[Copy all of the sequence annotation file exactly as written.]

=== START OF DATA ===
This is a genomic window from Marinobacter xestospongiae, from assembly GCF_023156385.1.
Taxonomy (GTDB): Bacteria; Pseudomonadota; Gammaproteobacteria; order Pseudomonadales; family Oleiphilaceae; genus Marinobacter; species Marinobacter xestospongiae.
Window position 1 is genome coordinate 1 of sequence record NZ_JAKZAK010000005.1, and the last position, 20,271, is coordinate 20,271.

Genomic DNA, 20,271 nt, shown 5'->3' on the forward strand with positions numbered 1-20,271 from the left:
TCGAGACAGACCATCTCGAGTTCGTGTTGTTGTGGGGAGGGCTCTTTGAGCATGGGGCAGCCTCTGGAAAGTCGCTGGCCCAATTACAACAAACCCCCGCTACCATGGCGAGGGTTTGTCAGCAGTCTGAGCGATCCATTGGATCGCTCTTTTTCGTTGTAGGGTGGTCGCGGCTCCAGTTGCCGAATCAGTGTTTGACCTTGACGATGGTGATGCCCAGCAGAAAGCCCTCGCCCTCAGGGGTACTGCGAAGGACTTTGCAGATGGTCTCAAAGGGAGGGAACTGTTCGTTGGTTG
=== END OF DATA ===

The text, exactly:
This is a genomic window from Marinobacter xestospongiae, from assembly GCF_023156385.1.
Taxonomy (GTDB): Bacteria; Pseudomonadota; Gammaproteobacteria; order Pseudomonadales; family Oleiphilaceae; genus Marinobacter; species Marinobacter xestospongiae.
Window position 1 is genome coordinate 1 of sequence record NZ_JAKZAK010000005.1, and the last position, 20,271, is coordinate 20,271.

Genomic DNA, 20,271 nt, shown 5'->3' on the forward strand with positions numbered 1-20,271 from the left:
TCGAGACAGACCATCTCGAGTTCGTGTTGTTGTGGGGAGGGCTCTTTGAGCATGGGGCAGCCTCTGGAAAGTCGCTGGCCCAATTACAACAAACCCCCGCTACCATGGCGAGGGTTTGTCAGCAGTCTGAGCGATCCATTGGATCGCTCTTTTTCGTTGTAGGGTGGTCGCGGCTCCAGTTGCCGAATCAGTGTTTGACCTTGACGATGGTGATGCCCAGCAGAAAGCCCTCGCCCTCAGGGGTACTGCGAAGGACTTTGCAGATGGTCTCAAAGGGAGGGAACTGTTCGTTGGTTG